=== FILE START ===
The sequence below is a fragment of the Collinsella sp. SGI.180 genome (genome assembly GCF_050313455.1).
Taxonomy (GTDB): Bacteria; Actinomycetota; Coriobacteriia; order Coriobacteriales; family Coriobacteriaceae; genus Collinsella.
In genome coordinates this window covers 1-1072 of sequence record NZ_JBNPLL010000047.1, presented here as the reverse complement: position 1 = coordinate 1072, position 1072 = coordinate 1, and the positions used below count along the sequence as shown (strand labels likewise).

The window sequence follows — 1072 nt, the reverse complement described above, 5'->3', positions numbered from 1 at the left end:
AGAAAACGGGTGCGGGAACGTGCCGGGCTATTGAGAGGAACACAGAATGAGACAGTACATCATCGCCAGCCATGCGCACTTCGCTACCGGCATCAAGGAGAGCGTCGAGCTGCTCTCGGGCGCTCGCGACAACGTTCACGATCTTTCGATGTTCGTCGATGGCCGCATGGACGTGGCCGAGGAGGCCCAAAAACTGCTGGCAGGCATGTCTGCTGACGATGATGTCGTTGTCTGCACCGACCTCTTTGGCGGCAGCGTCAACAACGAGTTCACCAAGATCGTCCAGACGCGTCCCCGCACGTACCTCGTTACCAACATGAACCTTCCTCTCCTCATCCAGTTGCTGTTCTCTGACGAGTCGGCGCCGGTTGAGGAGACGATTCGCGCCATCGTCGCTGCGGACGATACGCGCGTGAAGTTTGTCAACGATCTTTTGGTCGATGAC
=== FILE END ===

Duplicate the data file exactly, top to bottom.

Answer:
The sequence below is a fragment of the Collinsella sp. SGI.180 genome (genome assembly GCF_050313455.1).
Taxonomy (GTDB): Bacteria; Actinomycetota; Coriobacteriia; order Coriobacteriales; family Coriobacteriaceae; genus Collinsella.
In genome coordinates this window covers 1-1072 of sequence record NZ_JBNPLL010000047.1, presented here as the reverse complement: position 1 = coordinate 1072, position 1072 = coordinate 1, and the positions used below count along the sequence as shown (strand labels likewise).

The window sequence follows — 1072 nt, the reverse complement described above, 5'->3', positions numbered from 1 at the left end:
AGAAAACGGGTGCGGGAACGTGCCGGGCTATTGAGAGGAACACAGAATGAGACAGTACATCATCGCCAGCCATGCGCACTTCGCTACCGGCATCAAGGAGAGCGTCGAGCTGCTCTCGGGCGCTCGCGACAACGTTCACGATCTTTCGATGTTCGTCGATGGCCGCATGGACGTGGCCGAGGAGGCCCAAAAACTGCTGGCAGGCATGTCTGCTGACGATGATGTCGTTGTCTGCACCGACCTCTTTGGCGGCAGCGTCAACAACGAGTTCACCAAGATCGTCCAGACGCGTCCCCGCACGTACCTCGTTACCAACATGAACCTTCCTCTCCTCATCCAGTTGCTGTTCTCTGACGAGTCGGCGCCGGTTGAGGAGACGATTCGCGCCATCGTCGCTGCGGACGATACGCGCGTGAAGTTTGTCAACGATCTTTTGGTCGATGAC